Arnold Plays Up Bermuda’s Golf, Spas

NEW YORK The Bermuda Department of Tourism bows two campaigns this week in an effort to redefine the slow January-to-March period as the golf and spa season, and also attract affluent African American travelers. Combined marketing spend was put at $10 million.

“What a difference two hours can make,” via Arnold Worldwide, New York, will flag Bermuda as the country with more golf courses per square mile than anywhere in the world. The “Two hours” tag reinforces its proximity from East Coast markets. A 30-second spot, “Putting Distance,” opens in a city office on a gray winter day, where an executive has set up a makeshift golf course. When he takes a full swing, the camera follows the ball out the window and onto a lush green course in Bermuda. “Putting distance from the East Coast,” offers a voiceover.

“No one wants to play golf when its 95 degrees,” said Arnold New York executive creative director John Staffen. “But when it’s 70 and slightly overcast, it’s beautiful golf weather.” Staffen added that several spas on the island have upgraded their facilities, making Bermuda more competitive with golf resorts in North and South Carolina or Georgia.

The spot will air in New York, Boston, Washington, D.C., Atlanta, Baltimore, Philadelphia and Toronto. Print will run in newspapers, and golf and spa publications. Support includes outdoor and an interactive golf game that touts promotions from discount airline USA 3000, available at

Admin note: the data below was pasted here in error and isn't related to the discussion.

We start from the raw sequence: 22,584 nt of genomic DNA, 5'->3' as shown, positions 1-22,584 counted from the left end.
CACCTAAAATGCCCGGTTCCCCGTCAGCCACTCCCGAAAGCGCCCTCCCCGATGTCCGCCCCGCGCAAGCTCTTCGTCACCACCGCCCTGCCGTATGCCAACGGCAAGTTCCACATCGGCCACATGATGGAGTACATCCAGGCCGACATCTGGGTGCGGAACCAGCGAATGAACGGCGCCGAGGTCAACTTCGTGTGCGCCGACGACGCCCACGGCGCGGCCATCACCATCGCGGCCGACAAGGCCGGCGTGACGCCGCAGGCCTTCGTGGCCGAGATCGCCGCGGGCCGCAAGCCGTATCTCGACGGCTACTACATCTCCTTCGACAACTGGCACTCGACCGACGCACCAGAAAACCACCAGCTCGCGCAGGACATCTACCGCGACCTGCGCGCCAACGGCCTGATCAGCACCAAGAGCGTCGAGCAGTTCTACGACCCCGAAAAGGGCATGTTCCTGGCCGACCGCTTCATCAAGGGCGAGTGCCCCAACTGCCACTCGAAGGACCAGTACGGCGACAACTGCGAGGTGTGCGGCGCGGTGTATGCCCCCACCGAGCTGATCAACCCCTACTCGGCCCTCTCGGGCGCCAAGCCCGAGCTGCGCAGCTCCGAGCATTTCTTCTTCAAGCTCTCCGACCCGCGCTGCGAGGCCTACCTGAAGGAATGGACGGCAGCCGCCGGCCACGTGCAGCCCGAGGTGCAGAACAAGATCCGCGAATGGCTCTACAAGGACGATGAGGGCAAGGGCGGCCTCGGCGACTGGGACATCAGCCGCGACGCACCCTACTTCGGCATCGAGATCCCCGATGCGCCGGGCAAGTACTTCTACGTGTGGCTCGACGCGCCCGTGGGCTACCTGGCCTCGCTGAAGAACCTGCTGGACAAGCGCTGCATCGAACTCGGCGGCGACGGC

Also going live this week is a viral game that allows golfers to putt a ball from their office window, mirroring the TV spot and one print ad. Hit the ball perfectly and it lands on a beautiful Bermuda green; slice it one way or shank it the other, and you could hit an ocean liner or the blowhole of a whale.

“The viral effort is the kind of thing golf buddies might pass along to each other with a note saying, ‘We should think about going here this winter,’ ” Staffen said.

An “Embrace . . . ” print initiative, via Images USA, Atlanta, uses cultural cues and distinct Bermuda attractions, like its African and British heritage, and pink sand beaches. The target audience is wealthy, ethnic and activity oriented, which typically is overlooked in advertising, according to Bob McNeil, Images USA president and chief executive officer.

One ad shows an African American woman with eyes closed in a pool amid an inset of images like chocolate-covered strawberries and tropical drinks. Text declares Bermuda, “The official destination of chill.”

Images USA has also linked the Bermuda Department of Tourism with the Black Enterprise Ski Challenge, Feb. 16-21, in Vail, Colo.